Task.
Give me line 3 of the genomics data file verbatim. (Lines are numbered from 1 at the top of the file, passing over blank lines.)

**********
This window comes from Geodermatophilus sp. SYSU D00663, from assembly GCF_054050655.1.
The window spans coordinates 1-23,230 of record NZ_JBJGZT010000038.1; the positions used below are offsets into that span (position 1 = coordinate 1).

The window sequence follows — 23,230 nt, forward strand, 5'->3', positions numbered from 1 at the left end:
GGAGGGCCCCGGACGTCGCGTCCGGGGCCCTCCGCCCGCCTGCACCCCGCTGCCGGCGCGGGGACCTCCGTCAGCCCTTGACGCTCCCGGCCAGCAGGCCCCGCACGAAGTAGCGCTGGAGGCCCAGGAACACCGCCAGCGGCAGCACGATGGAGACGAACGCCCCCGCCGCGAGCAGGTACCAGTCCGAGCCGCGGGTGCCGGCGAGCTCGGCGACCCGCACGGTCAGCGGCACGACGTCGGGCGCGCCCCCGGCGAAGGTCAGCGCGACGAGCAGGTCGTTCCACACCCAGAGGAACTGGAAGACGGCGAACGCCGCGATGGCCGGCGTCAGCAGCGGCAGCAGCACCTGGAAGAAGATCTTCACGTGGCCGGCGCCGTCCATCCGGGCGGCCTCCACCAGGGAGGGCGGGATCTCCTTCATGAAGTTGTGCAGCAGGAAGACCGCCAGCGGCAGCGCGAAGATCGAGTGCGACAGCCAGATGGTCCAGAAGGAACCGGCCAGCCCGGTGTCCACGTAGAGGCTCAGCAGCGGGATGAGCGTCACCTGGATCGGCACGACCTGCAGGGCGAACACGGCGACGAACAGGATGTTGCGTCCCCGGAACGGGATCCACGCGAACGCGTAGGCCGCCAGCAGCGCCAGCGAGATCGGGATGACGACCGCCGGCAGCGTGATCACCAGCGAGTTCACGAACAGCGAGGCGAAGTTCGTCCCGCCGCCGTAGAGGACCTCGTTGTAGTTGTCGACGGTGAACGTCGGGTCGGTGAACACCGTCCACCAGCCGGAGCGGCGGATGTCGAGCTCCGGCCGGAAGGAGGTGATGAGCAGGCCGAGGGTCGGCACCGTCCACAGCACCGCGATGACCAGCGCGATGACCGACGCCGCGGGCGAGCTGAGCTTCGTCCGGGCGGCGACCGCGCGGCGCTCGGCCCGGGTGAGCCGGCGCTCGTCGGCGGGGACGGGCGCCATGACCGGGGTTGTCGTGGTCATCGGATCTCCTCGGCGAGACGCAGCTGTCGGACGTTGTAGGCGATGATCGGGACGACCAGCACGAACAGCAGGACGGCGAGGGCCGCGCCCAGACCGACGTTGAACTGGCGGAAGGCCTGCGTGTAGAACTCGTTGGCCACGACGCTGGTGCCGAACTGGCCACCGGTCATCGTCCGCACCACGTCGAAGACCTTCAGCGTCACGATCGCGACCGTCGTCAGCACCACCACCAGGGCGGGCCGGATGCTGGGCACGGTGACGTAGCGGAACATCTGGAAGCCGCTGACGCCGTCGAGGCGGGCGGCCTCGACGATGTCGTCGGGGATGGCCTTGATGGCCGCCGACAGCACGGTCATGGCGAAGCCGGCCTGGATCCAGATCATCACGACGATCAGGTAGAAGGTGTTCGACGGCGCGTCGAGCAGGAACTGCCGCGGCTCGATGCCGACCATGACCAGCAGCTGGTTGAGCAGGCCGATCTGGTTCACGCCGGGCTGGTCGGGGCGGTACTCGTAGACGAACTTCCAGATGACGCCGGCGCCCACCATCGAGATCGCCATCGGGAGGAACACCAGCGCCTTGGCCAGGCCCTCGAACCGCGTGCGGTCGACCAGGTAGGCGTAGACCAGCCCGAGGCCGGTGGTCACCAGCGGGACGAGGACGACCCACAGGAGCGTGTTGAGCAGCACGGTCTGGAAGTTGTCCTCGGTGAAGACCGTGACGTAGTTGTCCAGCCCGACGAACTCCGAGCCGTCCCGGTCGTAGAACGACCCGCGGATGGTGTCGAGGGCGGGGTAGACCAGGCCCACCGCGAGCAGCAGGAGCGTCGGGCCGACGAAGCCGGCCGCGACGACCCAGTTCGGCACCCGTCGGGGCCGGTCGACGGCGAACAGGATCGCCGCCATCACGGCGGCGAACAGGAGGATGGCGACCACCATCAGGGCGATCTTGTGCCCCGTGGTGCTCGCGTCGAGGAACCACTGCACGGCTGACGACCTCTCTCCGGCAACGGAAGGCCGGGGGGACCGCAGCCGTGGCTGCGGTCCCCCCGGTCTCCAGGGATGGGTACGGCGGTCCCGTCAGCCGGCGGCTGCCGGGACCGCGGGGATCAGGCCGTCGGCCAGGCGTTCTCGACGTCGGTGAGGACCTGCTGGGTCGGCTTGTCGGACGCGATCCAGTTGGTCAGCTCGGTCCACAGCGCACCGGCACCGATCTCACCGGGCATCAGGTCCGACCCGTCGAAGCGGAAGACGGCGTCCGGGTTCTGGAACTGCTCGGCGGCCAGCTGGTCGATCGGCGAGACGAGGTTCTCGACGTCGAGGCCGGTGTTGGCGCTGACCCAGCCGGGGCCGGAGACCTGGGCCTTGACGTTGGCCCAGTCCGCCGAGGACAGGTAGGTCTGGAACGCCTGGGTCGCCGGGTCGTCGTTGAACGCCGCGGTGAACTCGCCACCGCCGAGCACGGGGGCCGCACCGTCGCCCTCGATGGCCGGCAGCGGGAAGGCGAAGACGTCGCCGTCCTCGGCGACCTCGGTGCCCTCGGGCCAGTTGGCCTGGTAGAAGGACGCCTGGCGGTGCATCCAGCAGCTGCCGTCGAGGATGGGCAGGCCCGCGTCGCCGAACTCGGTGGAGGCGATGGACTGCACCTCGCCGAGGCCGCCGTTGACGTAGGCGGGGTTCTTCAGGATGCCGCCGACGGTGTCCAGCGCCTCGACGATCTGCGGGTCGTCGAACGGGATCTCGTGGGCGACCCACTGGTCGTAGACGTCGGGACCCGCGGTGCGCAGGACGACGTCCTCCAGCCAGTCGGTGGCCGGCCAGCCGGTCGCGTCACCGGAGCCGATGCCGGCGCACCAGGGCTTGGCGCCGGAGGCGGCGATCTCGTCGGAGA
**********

The window sequence follows — 23,230 nt, forward strand, 5'->3', positions numbered from 1 at the left end: